Kole MHP, Stuart GJ (2012) Signal processing in the axon initial segment. Neuron 73:235–247.



Kole MHP (2011) First Node of Ranvier Facilitates High-Frequency Burst Encoding. Neuron 71:671–682.

Kole MHP (2008) Subthalamic firing without an end, but now with a beginning. The Journal of Physiology 586:5603.

Kole MHP, Ilschner SU, Kampa BM, Williams SR, Ruben PC, Stuart GJ (2008) Action potential generation requires a high sodium channel density in the axon initial segment. Nat Neurosci 11:178–186.

Kole MHP, Stuart GJ (2008) Is action potential threshold lowest in the axon? Nat Neurosci 11:1253–1255.

Kole MHP, Letzkus JJ, Stuart GJ (2007) Axon initial segment Kv1 channels control axonal action potential waveform and synaptic efficacy. Neuron 55:633–647.

Kole MHP, Brauer AU, Stuart GJ (2007) Inherited cortical HCN1 channel loss amplifies dendritic calcium electrogenesis and burst firing in a rat absence epilepsy model. The Journal of Physiology 578:507–525.

Davie JT, Kole MHP, Letzkus JJ, Rancz EA, Spruston N, Stuart GJ, Häusser M (2006) Dendritic patch-clamp recording. Nat Protoc 1:1235–1247.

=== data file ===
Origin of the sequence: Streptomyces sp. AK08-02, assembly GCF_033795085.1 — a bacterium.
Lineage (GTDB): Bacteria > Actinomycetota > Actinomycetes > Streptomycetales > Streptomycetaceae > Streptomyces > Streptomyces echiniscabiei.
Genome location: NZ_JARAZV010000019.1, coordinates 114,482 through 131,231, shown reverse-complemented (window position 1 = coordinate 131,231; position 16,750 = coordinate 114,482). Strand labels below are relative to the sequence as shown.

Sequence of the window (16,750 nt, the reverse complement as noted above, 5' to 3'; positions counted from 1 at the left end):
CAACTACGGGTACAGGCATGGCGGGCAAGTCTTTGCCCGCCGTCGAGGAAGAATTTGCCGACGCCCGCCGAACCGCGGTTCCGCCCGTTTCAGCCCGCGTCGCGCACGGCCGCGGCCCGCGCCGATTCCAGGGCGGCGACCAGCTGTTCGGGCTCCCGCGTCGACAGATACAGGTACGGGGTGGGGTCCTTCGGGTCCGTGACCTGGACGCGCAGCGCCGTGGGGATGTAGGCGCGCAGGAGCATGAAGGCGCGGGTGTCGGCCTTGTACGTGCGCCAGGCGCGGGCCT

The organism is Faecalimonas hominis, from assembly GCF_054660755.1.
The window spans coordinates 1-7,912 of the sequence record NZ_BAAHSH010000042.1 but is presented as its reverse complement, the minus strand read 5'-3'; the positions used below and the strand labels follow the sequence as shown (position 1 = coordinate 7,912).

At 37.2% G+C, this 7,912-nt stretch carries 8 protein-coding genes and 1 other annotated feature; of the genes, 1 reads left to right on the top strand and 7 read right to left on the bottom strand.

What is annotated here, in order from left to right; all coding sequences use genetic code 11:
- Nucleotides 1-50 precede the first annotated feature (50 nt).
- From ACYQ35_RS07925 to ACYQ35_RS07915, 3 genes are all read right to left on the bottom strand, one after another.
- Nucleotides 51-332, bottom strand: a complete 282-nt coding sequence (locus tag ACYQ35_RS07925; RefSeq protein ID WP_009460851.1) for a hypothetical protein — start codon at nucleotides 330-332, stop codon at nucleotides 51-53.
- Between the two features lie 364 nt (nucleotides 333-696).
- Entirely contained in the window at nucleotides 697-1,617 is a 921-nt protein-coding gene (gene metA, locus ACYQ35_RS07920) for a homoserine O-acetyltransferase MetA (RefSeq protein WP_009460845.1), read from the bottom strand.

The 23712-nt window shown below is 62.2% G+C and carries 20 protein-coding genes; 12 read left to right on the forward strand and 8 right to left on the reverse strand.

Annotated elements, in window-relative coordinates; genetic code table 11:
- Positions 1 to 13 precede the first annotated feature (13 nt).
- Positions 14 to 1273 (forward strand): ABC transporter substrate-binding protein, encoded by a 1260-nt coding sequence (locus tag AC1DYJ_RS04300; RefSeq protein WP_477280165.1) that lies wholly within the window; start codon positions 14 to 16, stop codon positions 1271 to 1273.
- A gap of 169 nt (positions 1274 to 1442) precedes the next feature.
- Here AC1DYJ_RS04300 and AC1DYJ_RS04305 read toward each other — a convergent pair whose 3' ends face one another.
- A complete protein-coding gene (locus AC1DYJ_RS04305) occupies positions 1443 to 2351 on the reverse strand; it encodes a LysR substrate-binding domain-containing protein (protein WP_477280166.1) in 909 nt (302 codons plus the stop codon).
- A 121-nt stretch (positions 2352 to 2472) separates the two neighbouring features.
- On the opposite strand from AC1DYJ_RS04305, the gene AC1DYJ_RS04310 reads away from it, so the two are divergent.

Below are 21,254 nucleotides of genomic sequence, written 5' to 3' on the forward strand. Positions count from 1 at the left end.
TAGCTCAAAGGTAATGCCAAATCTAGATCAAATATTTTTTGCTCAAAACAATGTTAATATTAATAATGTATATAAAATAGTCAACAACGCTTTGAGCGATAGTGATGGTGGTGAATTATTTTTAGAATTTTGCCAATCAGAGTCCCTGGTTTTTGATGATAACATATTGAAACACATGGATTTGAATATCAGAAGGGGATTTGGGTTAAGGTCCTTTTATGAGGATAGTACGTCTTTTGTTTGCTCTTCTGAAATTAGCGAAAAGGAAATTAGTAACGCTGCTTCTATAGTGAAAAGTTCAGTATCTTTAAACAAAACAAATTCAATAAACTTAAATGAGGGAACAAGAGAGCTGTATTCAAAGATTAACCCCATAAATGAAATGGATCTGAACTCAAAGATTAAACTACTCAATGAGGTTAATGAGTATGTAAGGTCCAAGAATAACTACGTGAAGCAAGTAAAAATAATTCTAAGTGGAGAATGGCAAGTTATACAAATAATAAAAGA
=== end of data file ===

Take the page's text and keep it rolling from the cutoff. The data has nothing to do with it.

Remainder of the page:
Kole MHP, Hallermann S, Stuart GJ (2006) Single Ih channels in pyramidal neuron dendrites: properties, distribution, and impact on action potential output. J Neurosci 26:1677–1687.

Buwalda B, Kole MHP, Veenema AH, Huininga M, de Boer SF, Korte SM, Koolhaas JM (2005) Long-term effects of social stress on brain and behavior: a focus on hippocampal functioning. Neuroscience & Biobehavioral Reviews 29:83–97.

Fuchs E, Czéh B, Kole MHP, Michaelis T, Lucassen PJ (2004) Alterations of neuroplasticity in depression: the hippocampus and beyond. Eur Neuropsychopharmacol 14 Suppl 5:S481–S490.

Kole MHP, Costoli T, Koolhaas JM, Fuchs E (2004) Bidirectional shift in the cornu ammonis 3 pyramidal dendritic organization following brief stress. NSC 125:337–347.

Kole MHP, Czéh B, Fuchs E (2004) Homeostatic maintenance in excitability of tree shrew hippocampal CA3 pyramidal neurons after chronic stress. Hippocampus 14:742–751.

Strauss U, Kole MHP, Brauer AU, Pahnke J, Bajorat R, Rolfs A, Nitsch R, Deisz RA (2004) An impaired neocortical Ih is associated with enhanced excitability and absence epilepsy. Eur J Neurosci 19:3048–3058.

Kole MHP, Swan L, Fuchs E (2002) The antidepressant tianeptine persistently modulates glutamate receptor currents of the hippocampal CA3 commissural associational synapse in chronically stressed rats. Eur J Neurosci 16:807–816.

Kole MH, Koolhaas JM, Luiten PG, Fuchs E (2001) High-voltage-activated Ca2+ currents and the excitability of pyramidal neurons in the hippocampal CA3 subfield in rats depend on corticosterone and time of day. Neurosci Lett 307:53–56.